***Only works for videos without chapters/bookmarks. If chapters/bookmarks are present (up/down long-press) will provide the same function as (up/down short-press). To go to a previous video playlist item the first (down long-press) will take you to the start of the currently playing video and requires a second (down long-press) immediately after to actually switch to the previous video playlist item. This behavior is due to current Kodi limitations.
My remote works different and I prefer the old behavior
You can turn off the new keymap by going to
Settings>System>Input>Peripherals>OSMC RF Remote>Don’t use the custom keymap for this device> [enable] and then reboot Kodi. This will fall back to a keymap that is very close to the old behavior.
My keyboard or secondary controller acts different
Because the OSMC remotes are seen by Kodi as keyboards they share a single keymap with all devices that are also seen as a keyboard. This means that in order to fully customize how our remote acts, we necessarily impact secondary controllers that are sharing the same keyboard keys.
If this poses a minor problem for you then it would probably be best fixed by putting a custom keymap in
~/.kodi/userdata/keymaps that returns the behavior of the key/s at issue.
You can alternatively disable the custom keymap entirely by going to
Settings>System>Input>Peripherals>OSMC RF Remote>Don’t use the custom keymap for this device>[enable] and then reboot Kodi.
My custom keys stopped working with the update
Unfortunately there was no way around this. The remotes using eventlircd mappings are keymapped as
<remote> whereas in the new system they are
<keyboard>. In addition to that, some of the key names used for the remotes with eventlircd are different than what is available for keyboard input.
Hopefully the enhanced function the new setup provides outweighs the inconvenience of remaking any customisations.
How do I customize my keymap (GUI, short-press only)
The simplest method to customizing a keymap is to install the ‘Keymap Editor’ Kodi add-on. This can be found in
add-ons>install from repository>Program add-ons. If you find yourself confused on the mass of choices presented there I would direct you to read the first part of Kodi’s keymap wiki which will make understanding how to use the add-on much easier.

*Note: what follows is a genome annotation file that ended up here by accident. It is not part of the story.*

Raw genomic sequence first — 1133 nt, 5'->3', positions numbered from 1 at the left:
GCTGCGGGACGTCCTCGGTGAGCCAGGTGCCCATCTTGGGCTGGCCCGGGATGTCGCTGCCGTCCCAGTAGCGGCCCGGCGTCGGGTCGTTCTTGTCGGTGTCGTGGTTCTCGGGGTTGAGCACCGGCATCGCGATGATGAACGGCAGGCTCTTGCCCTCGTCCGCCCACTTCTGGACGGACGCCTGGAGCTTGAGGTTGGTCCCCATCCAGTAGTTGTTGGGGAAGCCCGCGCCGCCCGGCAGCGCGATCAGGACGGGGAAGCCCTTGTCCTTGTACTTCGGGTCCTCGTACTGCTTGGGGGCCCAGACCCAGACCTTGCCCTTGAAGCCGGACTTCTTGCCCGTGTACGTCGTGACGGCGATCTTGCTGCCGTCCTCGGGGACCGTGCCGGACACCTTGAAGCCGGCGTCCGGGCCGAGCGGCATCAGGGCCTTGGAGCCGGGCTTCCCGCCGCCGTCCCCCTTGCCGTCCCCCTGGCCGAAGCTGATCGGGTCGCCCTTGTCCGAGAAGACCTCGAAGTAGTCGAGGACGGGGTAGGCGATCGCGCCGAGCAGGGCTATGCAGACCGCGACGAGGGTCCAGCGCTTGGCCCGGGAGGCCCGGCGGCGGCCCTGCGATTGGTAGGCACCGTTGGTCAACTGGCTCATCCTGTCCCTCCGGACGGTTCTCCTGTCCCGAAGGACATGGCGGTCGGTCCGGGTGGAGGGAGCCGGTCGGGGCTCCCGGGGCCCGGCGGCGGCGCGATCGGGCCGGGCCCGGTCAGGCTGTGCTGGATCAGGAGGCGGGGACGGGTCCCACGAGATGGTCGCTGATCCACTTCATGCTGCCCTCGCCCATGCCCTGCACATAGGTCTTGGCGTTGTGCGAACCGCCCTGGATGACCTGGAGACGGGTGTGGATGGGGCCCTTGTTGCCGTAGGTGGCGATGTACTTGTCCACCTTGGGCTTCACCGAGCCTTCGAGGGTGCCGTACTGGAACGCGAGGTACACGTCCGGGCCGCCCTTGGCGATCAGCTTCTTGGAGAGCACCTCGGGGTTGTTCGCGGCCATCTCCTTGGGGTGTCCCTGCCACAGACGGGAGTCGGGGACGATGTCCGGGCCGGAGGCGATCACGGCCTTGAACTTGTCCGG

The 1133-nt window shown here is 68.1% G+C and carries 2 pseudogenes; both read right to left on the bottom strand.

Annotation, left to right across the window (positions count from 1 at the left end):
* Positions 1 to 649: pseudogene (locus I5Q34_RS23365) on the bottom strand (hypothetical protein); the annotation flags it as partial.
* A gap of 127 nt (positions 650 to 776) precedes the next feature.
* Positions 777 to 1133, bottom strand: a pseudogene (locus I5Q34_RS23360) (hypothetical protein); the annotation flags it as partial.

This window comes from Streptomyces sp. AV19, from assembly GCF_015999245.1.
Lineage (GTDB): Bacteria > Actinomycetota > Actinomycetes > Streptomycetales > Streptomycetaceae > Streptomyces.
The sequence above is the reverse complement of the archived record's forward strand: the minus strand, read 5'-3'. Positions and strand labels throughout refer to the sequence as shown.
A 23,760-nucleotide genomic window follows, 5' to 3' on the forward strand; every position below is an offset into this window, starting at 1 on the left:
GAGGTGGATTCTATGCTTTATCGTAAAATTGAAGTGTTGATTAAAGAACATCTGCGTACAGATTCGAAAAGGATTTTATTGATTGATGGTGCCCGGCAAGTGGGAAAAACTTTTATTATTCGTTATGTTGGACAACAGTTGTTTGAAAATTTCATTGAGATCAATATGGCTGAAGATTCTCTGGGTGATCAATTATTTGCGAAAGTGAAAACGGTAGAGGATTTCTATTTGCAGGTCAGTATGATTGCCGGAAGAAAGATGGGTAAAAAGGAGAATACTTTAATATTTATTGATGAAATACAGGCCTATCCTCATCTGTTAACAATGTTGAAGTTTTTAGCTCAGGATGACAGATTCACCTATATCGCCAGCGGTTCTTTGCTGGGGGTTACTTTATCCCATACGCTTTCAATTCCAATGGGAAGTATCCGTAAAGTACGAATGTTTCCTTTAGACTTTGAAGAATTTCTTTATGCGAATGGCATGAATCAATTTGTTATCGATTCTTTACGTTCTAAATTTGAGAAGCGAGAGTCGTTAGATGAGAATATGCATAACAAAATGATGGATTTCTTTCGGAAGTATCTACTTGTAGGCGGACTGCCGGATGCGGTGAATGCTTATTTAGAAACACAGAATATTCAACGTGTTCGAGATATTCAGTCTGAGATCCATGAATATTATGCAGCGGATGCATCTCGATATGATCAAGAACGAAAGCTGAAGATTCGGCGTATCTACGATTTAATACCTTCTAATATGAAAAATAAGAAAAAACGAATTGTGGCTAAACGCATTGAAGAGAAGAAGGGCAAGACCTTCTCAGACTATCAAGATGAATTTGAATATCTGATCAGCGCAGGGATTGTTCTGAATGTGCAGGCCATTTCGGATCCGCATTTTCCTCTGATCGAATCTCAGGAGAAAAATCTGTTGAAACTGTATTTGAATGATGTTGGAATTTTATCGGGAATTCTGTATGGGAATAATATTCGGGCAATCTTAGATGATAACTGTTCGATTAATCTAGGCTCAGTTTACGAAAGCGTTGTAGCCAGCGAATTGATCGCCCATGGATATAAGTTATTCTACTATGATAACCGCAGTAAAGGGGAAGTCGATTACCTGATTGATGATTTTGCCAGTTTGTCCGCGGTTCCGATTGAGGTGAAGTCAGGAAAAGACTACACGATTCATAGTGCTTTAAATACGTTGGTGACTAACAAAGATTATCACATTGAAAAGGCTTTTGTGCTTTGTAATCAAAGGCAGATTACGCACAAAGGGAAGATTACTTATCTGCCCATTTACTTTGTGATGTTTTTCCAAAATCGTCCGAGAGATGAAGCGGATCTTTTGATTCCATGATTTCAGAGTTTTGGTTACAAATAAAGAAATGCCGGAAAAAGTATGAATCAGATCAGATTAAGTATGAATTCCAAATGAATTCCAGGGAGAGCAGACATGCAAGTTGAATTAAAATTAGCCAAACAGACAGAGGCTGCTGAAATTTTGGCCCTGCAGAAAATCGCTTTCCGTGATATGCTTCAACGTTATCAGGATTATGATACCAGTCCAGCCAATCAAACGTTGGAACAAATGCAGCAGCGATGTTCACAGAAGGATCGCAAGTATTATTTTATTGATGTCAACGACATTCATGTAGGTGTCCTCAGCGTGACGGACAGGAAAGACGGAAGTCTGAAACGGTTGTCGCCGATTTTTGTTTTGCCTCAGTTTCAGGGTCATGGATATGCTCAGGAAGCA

A simple explanation of how it works is that you must first choose where you want the button to do something. If you program a button to “global" it becomes the behavior everywhere except where it is already specified to have a different action in a particular screen. If you assign a button to anywhere other than global then that action overrides what is set in global, but it only performs that action when that specific screen is active. Once you find the section and button you want to change simply click on it and you will be presented with an option to select the key you want to map.
Keymap Editor does not support long-press. If you hold down some of the buttons during recording they will come back with an erroneous key id that will not function. If it displays more than five digits, then try again without holding the key down. Additionally, if you manually add any long-press modifiers (and many other action not supported by keymap editor), to the
.kodi/userdata/keymaps/gen.xml keymap it creates, they will be lost the next time you open keymap editor (that is not a typo, it happens when you open the add-on, and it happens even if you don’t tell it to save the file). If you want to add unsupported options to a keymap that won’t be affected by this, you should follow the instruction in the next section.
How do I customize my keymap long-press (advanced)
Currently long-press actions can only be mapped by manually creating/editing an xml file. For more novice users I would recommend starting by mapping with keymap editor (as explained in the previous section) which will provide most of the text you need. Map the buttons you want as long-presses temporarily as short-presses. Once you have saved your file in keymap editor it will have made a file called